Well, so it goes that when the Academy of Motion Pictures Arts and Sciences is finally going to give an Oscar to the director of two masterpieces so diverse and unique as Y Tú Mamá También and Children of Men, which also happen to be amongst the very best movies of the last decade, it ends up being for a movie that you think is actually not that great. Based just on the fact that he directed those two movies, I would say Alfonso Cuarón deserves to have an Oscar. On the other hand, I like to think of the Oscars as rewarding what is the best work of any given year and not as a way to give trophies to people we like and think deserve it based on previous work.
All of that internal struggle aside, there are two unquestionable truths to this year’s race for the Best Director award. One, Alfonso Cuarón is going to win, and two, if we assume Gravity is the achievement of popular Hollywood filmmaking that many people (but not myself) think it is, well, then it is all thanks to Cuarón. The point of the matter is that the guy did set out to make a movie that, at the time production started, was virtually impossible to film. And he managed to not only film it, but make a very entertaining and effective thriller out of it. It’s just a shame that there apparently wasn’t time to look at the script and maybe try to come up with some less cheesy dialogue and character motivations.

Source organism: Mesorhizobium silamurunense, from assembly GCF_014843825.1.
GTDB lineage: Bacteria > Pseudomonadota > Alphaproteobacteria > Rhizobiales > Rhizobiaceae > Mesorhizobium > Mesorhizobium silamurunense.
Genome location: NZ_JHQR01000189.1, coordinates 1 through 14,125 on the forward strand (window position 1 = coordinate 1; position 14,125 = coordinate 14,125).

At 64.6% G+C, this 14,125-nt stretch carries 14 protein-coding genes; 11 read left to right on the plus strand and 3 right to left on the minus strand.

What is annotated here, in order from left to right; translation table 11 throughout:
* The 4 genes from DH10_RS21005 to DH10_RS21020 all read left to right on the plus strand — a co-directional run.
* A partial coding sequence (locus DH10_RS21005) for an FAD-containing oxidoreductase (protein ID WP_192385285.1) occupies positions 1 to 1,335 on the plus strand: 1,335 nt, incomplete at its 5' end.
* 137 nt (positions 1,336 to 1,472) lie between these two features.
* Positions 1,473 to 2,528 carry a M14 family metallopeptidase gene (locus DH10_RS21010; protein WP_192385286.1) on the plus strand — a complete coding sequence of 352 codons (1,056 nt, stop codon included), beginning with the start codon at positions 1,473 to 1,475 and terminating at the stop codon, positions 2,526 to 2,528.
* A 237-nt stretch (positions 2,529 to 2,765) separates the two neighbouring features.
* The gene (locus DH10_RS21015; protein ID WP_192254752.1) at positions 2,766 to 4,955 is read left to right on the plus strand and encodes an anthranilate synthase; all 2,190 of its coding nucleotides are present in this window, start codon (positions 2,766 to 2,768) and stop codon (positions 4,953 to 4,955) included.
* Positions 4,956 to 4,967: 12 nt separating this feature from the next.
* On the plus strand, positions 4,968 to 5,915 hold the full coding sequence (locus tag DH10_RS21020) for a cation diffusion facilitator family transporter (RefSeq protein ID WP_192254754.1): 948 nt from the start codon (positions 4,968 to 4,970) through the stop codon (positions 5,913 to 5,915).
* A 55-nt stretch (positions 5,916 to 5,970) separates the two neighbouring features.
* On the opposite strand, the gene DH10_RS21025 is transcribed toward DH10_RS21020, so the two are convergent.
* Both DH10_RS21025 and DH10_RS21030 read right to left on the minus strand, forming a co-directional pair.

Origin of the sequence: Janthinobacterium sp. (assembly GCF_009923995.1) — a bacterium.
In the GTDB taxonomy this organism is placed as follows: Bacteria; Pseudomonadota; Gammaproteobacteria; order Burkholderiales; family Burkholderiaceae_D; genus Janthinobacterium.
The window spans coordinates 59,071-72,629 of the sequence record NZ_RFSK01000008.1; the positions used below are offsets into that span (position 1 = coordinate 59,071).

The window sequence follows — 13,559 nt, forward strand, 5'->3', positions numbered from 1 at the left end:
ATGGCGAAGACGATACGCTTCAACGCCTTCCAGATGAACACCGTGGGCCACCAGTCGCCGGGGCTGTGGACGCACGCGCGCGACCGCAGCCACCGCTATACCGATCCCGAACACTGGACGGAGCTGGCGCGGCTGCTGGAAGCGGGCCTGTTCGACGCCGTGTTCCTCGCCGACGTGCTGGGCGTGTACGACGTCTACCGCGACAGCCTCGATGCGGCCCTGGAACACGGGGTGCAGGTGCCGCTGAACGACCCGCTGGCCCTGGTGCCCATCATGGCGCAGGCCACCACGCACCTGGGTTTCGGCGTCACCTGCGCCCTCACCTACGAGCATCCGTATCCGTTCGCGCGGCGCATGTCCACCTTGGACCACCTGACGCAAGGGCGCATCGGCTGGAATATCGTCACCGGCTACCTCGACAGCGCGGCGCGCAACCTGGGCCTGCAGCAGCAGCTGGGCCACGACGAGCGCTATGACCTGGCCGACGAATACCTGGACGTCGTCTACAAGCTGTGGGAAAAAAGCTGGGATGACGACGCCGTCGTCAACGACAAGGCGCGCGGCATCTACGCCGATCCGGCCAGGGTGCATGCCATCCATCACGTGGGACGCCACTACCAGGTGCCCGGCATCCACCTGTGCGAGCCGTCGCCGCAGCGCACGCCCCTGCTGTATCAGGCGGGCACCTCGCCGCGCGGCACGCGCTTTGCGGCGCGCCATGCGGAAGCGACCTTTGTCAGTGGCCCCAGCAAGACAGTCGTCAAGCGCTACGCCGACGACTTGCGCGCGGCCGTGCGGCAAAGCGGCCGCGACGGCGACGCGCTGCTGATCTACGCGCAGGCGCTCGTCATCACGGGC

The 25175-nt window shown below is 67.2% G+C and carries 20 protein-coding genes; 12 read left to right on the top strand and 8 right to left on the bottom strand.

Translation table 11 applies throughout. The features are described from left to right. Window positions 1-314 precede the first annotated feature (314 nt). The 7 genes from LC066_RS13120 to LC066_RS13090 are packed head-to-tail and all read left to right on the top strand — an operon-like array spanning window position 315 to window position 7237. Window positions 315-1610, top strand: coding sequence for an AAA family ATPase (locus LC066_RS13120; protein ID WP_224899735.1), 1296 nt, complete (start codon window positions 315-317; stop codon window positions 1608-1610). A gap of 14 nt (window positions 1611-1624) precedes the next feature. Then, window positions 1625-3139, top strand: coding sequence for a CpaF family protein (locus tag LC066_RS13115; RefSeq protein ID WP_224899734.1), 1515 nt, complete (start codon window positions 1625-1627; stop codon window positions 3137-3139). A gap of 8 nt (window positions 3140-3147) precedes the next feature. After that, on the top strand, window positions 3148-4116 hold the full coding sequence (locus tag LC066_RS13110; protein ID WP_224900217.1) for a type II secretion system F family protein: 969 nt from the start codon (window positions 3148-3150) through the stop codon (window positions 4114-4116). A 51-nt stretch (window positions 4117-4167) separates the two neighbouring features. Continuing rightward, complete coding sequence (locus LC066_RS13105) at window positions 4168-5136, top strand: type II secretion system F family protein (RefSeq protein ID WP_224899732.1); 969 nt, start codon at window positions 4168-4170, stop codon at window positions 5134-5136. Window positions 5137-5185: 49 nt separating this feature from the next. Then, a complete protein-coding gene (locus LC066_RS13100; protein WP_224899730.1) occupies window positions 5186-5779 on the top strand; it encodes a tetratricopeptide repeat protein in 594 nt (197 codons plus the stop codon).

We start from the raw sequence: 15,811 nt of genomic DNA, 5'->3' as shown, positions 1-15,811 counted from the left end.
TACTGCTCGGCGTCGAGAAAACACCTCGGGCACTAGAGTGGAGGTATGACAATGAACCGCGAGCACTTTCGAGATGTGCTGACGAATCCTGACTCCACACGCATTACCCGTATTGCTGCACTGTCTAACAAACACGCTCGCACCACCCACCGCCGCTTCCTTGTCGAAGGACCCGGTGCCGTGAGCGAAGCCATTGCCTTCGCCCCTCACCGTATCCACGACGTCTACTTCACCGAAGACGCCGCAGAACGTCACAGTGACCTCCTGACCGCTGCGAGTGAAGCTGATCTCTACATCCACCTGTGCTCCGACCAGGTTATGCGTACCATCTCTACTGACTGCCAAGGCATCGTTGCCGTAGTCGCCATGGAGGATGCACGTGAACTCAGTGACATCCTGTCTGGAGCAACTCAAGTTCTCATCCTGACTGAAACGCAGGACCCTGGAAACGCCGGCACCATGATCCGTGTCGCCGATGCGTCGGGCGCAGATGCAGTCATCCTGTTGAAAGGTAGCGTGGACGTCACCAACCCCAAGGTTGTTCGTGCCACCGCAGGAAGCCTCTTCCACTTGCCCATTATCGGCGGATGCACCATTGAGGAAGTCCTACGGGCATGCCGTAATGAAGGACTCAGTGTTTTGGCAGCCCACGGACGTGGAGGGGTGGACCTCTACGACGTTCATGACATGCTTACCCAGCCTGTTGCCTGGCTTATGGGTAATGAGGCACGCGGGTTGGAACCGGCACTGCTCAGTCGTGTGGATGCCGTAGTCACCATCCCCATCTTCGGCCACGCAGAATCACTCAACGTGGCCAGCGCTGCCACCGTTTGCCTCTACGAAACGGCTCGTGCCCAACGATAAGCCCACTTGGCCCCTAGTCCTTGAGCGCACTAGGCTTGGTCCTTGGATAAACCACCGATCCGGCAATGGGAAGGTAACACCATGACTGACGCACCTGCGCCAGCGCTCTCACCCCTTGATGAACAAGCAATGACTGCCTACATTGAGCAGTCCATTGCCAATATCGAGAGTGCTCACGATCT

Yes, I will be happy for Cuarón when he wins, but I will also be sad that it wasn’t for one of his superior movies. In any case, I still think he is a better choice for the win than almost anyone who is nominated. Alexander Payne, Martin Scorsese and David O. Russell all made movies that, like Gravity, are excellent in some ways, and hugely frustrating in others, but neither Nebraska, The Wolf of Wall Street or American Hustle is as exciting for the state of cinema as Gravity. Which is not to say that Cuarón’s movie is the most exciting of the nominees, because if I’m being honest, it doesn’t even come close to the relentless directorial hand of Steve McQueen, who makes 12 Years a Slave in one of the most memorable and scarring experiences I had at the movies all year.
Will Win: Alfonso Cuarón (Gravity)
My Vote: Steve McQueen (12 Years a Slave)